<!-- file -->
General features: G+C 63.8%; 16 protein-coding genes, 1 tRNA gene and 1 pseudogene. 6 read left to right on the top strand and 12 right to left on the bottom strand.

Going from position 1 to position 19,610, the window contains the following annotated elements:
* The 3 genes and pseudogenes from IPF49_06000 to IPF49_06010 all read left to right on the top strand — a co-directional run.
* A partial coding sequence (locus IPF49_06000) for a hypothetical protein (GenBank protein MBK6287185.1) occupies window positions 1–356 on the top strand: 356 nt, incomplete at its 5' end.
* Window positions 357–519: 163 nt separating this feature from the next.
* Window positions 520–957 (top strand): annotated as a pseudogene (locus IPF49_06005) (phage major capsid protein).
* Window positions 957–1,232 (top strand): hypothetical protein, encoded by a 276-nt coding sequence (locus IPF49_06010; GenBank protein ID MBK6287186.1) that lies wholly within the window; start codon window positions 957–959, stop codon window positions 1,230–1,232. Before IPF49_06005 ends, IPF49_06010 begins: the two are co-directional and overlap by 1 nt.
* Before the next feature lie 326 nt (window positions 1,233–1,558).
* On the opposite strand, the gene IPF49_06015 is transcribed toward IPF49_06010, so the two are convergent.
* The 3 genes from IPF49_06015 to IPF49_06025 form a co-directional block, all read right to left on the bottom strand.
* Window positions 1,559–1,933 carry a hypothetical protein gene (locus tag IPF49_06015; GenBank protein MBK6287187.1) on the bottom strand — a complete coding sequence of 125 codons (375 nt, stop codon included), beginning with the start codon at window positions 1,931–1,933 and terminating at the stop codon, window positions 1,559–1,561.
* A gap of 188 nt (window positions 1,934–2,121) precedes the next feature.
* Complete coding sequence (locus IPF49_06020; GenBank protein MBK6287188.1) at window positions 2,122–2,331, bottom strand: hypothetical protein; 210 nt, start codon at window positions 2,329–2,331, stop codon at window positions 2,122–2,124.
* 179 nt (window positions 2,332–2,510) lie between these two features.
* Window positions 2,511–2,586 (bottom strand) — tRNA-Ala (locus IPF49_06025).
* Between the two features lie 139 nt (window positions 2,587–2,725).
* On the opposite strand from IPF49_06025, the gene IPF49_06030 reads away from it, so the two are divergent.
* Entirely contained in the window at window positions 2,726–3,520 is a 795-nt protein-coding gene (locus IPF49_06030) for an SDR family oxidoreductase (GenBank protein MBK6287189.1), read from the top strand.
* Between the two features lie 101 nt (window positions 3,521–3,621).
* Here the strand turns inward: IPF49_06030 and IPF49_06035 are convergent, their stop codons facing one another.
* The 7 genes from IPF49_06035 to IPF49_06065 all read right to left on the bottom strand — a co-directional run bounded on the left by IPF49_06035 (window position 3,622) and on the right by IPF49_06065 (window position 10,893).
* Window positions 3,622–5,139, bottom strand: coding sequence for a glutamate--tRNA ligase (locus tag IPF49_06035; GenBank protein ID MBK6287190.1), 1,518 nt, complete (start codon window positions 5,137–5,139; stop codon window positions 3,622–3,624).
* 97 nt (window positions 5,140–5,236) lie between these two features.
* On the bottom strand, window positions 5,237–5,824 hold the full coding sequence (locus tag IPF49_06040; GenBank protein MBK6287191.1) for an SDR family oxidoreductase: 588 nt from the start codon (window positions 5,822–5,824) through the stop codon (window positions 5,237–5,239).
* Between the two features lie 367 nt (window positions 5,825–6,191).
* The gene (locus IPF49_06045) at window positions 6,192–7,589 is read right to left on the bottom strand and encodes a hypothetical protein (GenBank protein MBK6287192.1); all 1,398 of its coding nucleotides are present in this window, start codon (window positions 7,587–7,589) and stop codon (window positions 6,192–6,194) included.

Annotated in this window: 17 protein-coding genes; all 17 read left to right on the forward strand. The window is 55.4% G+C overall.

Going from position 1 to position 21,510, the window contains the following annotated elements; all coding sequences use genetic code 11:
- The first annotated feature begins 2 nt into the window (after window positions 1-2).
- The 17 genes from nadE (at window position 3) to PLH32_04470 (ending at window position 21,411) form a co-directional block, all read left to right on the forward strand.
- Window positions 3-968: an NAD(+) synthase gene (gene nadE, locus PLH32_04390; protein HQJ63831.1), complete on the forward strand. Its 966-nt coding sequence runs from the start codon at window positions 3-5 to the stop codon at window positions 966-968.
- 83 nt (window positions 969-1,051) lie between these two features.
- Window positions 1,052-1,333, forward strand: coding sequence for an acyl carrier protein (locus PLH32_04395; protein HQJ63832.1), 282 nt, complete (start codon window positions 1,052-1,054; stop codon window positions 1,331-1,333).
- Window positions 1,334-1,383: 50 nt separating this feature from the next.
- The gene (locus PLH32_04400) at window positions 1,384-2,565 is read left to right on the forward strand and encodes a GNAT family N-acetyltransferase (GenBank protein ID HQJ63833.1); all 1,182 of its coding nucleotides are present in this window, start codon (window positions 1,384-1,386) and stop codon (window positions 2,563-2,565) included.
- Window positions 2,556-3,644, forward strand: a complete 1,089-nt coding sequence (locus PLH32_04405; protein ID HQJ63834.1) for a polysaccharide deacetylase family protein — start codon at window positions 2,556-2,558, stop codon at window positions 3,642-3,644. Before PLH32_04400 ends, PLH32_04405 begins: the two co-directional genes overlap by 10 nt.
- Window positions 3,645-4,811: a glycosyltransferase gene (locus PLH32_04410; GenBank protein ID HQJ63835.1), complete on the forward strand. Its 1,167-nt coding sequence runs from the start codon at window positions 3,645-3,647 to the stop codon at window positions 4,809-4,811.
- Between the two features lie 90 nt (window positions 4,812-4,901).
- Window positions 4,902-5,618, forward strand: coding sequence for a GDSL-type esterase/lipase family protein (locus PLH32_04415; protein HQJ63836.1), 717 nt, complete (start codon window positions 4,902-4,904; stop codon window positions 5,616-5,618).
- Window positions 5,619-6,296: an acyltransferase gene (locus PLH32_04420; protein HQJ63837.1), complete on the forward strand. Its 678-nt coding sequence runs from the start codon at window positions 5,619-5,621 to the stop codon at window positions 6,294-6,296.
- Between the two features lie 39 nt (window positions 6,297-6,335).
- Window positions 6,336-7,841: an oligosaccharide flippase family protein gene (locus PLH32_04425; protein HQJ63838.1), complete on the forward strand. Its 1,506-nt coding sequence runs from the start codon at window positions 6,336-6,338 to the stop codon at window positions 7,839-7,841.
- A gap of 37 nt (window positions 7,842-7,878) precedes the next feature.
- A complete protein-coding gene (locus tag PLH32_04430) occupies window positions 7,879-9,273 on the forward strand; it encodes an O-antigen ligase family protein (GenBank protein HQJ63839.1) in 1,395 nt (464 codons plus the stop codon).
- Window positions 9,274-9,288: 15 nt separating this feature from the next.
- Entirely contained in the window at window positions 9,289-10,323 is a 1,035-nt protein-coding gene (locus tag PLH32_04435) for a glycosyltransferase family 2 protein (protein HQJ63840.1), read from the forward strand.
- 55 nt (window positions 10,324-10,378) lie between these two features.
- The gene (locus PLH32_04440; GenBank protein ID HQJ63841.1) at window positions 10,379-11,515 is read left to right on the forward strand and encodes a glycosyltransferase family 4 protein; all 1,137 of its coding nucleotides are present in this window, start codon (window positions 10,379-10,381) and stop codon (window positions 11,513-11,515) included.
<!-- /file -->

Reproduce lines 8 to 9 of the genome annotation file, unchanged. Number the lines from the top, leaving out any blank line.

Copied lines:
* Before the next feature lie 326 nt (window positions 1,233–1,558).
* On the opposite strand, the gene IPF49_06015 is transcribed toward IPF49_06010, so the two are convergent.